KANSAS CITY, Kan. — The word “retirement” to many people might conjure thoughts of a day on the beach or hours on the golf course, but those idyllic images aren’t so likely to come to mind when many priests think of retiring.
While a diocesan priest who is 70 or older might decide to turn over active leadership of a parish or ministry to someone else, if he’s able, he’ll likely continue to celebrate Masses at parishes, preside at weddings, celebrate funeral Masses and serve in a variety of other capacities.
A priest in retirement often carries out many of the tasks so familiar to him from a lifetime of service, but there are also situations unique to retired priests.
There are currently more than 20 priests who are retired in the archdiocese. A recently created quarterly gathering invites them to come together for lunch and a couple of hours with Archbishop Joseph F. Naumann.
The priests catch up on life, eat and talk about issues important specifically to them.
These gatherings have been taking place for about the past year.
Last November, a group gathered for the quarterly luncheon at Savior Pastoral Center in Kansas City, Kansas.
“Part of this quarterly gathering is just for their own camaraderie and fraternity,” said Father Brian Schieber, pastor of St. Michael the Archangel Parish in Leawood and archdiocesan vicar general for clergy. “It’s an opportunity for them to be with the archbishop.”
At this meeting, discussions ranged over a variety of topics.
One issue that was discussed — and tends to generate a lot of interest and queries from the retired priests — is a potential facility where retired priests would be able to live together.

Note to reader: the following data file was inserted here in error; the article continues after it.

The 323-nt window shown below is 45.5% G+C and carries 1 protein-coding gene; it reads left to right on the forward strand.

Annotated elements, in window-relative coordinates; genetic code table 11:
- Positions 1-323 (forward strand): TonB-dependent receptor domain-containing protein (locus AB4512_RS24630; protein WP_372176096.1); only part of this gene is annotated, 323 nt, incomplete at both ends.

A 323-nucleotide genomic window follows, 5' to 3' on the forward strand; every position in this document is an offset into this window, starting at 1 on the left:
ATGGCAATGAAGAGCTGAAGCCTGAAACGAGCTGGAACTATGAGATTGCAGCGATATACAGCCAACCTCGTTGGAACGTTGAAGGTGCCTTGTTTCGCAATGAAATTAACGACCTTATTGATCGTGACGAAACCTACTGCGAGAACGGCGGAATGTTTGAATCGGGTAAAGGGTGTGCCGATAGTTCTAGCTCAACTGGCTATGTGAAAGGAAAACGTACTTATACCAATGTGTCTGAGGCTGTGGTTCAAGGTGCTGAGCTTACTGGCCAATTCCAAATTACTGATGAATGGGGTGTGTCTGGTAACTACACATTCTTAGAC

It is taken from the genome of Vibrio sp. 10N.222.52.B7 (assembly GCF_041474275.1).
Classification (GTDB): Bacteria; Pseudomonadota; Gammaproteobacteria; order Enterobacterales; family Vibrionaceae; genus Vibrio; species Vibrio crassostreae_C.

The idea of a facility in the archdiocese has support — from retired priests and from leadership — but is still in the discussion and research phases.
Another issue raised was the possibility of contracting with a home health nurse to look in on retired priests. Because the Sisters, Servants of Mary serve in the Archdiocese of Los Angeles in this capacity, the archdiocese is now investigating working with the order on something similar here.
Just as most lay Americans are living longer and healthier in retirement, so, too, are the priests, which offers both opportunities for them to continue their ministry to the church, but also presents problems of care.
That’s why the chance to hear the concerns of the retired priests firsthand is so appreciated.
The meetings have raised his own awareness, said Father Schieber, of the depth and breadth of planning that will be needed if the archdiocese is to better serve its retired priests.
The next meeting of retired priests is scheduled for Feb. 17.